Wonder-workers and styptics

When your Magic Chicken is suffering from cholera, there’s no need to panic. This bottle for the Magic Chicken Cholera Cure is one of around 195 medicine bottles in the collection of Michael Till, a retired GP from Gloucestershire.

Magic Chicken Cholera Cure

Michael became interested in historical remedies after looking into the story of his practice’s founder, Dr Walter Hadwen, a prominent anti-vivisectionist who spent the early part of his career in pharmacy before qualifying as a doctor in 1893. Michael has kindly given me permission to share some of his photos with you.

 Radam's Germ, Bacteria or Fungus Destroyer

 

Above: William Radam’s Microbe Killer – the Germ, Bacteria or Fungus Destroyer – was analysed by the A.M.A. in 1910 and shown to be more than 99% water, with traces of sulphuric acid, sulphurous acid and ash. The embossed design shows a simplified version of Radam’s logo – a man beating up Death, who takes the form of a skeleton. The line partly circling the characters’ legs is Death’s broken scythe.

 

Barrett's Mandrake Embrocation

Barrett’s Mandrake Embrocation – a late-Victorian topical preparation for rheumatism. The bottle shows the likeness of its proprietor, Joshua Barrett, attached to the body of a drake. Look out for a chapter about him in The Quack Doctor book, due out 1 October.

 

Ruspini's Styptic

Ruspini’s Styptic, one of the products offered by Italian surgeon-dentist ‘Chevalier’ Bartholomew Ruspini, who practised in London during the second half of the 18th century. The Styptic was intended to stanch bleeding. In a nosebleed, for example, ‘…a small piece of lint, dipped in the Styptic, is to be gently inserted into the nostril; and, if the bleeding does not immediately cease, a small quantity of the Solution is to be injected with a syringe.’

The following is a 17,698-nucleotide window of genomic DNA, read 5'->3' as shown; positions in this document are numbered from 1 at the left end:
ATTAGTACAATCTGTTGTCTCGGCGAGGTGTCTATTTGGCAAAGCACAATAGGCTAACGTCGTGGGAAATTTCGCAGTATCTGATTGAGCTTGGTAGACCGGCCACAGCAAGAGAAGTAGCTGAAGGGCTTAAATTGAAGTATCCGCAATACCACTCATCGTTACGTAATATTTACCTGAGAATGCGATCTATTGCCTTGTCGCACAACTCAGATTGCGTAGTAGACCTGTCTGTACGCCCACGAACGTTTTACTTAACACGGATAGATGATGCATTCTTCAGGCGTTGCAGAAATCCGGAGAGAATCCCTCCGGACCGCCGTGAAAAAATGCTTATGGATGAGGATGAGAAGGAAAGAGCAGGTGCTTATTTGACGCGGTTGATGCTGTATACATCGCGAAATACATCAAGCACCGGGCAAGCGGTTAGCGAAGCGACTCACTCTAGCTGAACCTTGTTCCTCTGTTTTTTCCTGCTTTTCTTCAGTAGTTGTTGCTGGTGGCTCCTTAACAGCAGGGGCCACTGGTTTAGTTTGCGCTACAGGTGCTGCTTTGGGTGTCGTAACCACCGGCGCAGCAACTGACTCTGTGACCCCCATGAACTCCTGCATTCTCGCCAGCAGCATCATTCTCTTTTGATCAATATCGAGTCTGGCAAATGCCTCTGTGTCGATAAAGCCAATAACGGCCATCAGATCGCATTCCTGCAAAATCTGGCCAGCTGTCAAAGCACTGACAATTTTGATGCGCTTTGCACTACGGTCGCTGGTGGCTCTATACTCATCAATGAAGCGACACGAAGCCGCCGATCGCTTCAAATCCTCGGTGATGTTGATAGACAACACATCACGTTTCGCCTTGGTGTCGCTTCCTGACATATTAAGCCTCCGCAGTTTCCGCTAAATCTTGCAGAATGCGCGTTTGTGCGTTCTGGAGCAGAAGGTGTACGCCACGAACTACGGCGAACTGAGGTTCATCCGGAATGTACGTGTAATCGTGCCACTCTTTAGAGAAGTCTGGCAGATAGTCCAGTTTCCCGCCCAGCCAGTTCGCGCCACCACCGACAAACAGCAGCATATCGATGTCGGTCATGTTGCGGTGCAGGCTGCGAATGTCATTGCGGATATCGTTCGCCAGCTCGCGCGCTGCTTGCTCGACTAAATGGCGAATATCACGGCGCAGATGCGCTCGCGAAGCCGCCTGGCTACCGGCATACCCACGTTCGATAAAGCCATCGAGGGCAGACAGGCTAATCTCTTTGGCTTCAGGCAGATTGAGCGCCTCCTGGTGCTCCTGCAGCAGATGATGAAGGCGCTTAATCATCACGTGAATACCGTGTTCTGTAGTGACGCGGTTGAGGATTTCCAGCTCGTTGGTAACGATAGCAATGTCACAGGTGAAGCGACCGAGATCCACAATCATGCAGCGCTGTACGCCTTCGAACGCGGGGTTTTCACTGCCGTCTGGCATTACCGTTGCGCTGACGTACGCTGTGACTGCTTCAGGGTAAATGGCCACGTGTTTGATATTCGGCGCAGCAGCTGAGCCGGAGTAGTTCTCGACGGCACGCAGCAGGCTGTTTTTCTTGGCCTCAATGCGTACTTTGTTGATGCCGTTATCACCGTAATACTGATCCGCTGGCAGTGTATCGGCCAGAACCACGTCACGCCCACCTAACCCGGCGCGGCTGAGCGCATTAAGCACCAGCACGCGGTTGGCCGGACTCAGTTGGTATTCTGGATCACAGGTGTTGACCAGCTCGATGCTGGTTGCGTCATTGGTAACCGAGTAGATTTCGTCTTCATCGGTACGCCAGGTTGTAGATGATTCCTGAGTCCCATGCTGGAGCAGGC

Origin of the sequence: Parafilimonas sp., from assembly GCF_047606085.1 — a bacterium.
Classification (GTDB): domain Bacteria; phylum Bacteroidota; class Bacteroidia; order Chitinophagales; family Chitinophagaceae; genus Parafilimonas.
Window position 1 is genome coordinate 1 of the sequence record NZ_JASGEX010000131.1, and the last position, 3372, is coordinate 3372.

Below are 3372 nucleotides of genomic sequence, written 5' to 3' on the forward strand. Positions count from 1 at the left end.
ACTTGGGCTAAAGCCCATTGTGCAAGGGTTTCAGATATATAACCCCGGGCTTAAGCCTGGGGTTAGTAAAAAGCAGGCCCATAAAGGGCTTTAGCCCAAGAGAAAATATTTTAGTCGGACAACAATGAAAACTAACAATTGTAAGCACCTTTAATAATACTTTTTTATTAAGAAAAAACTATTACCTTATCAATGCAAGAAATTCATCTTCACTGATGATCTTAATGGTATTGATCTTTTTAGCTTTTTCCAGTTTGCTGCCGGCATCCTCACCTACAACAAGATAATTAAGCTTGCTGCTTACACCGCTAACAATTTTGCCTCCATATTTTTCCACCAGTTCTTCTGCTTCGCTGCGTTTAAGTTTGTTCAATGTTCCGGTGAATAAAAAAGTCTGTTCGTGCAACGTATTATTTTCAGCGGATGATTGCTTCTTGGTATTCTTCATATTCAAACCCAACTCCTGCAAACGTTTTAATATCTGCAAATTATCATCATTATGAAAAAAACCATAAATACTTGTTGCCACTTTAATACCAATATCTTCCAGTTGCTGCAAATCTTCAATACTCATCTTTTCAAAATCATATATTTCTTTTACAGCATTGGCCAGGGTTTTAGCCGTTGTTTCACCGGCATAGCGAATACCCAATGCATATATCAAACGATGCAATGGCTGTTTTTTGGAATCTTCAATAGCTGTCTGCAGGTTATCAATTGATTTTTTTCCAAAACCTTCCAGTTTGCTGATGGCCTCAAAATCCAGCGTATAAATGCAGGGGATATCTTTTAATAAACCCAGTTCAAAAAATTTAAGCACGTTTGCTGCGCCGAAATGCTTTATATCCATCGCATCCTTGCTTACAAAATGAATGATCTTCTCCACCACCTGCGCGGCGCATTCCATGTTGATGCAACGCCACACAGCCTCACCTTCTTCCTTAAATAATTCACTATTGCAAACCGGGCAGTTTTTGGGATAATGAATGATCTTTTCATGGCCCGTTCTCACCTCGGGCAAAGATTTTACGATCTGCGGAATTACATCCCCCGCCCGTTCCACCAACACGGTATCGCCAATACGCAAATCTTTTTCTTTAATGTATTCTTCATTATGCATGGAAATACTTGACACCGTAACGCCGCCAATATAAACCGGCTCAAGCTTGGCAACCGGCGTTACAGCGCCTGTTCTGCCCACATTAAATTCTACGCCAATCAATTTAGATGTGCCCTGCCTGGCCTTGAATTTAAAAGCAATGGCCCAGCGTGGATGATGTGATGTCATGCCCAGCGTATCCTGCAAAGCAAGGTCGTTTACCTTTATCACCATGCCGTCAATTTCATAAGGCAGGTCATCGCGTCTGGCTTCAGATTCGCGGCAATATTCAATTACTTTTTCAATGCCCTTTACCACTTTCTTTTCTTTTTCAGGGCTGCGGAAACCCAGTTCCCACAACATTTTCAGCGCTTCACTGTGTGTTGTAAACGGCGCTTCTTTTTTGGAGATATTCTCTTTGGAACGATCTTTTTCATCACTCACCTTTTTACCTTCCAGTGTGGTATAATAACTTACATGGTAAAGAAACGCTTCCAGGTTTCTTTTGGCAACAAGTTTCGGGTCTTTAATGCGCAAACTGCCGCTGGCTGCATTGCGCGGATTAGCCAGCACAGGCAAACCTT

Cavania's Wonder-Worker

A mint example of Cavania’s ‘Wonder-Worker’ for the cure of cancerous or malignant sores, ulcers, scrofulous abscesses, fistulas, &c. David Browne von Cavania advertised in Leeds from about 1860 and later in Derby. He worked in partnership with his daughter, who used the title Mademoiselle Cavania and promoted herself as the only qualified female physician in England, later continuing her practice alone as Madame Newmane. Both father and daughter claimed to have gained medical degrees in the US, but this is doubtful.

 

Skull-shaped poison bottle

Poison!

 

For many more beautifully photographed antique medicine bottles, visit Michael’s Flickr page

And for something completely different, also take a look at his website about the distant relatives who were music hall stars in the late 19th century – the superbly named Till Family Rock Band

3 Comments:

  1. Roger Cavania Sanders

    David Brown von Cavania was my great grandfather (1823-1886) and I have written a small two part biography of his life. Apart from the bottle shown above, there are five packages of his pills at the museum of the Royal Pharmaceutical society in London A huge range of his and his daughter’s advertisements can be viewed on the “19th century British Newspapers”site.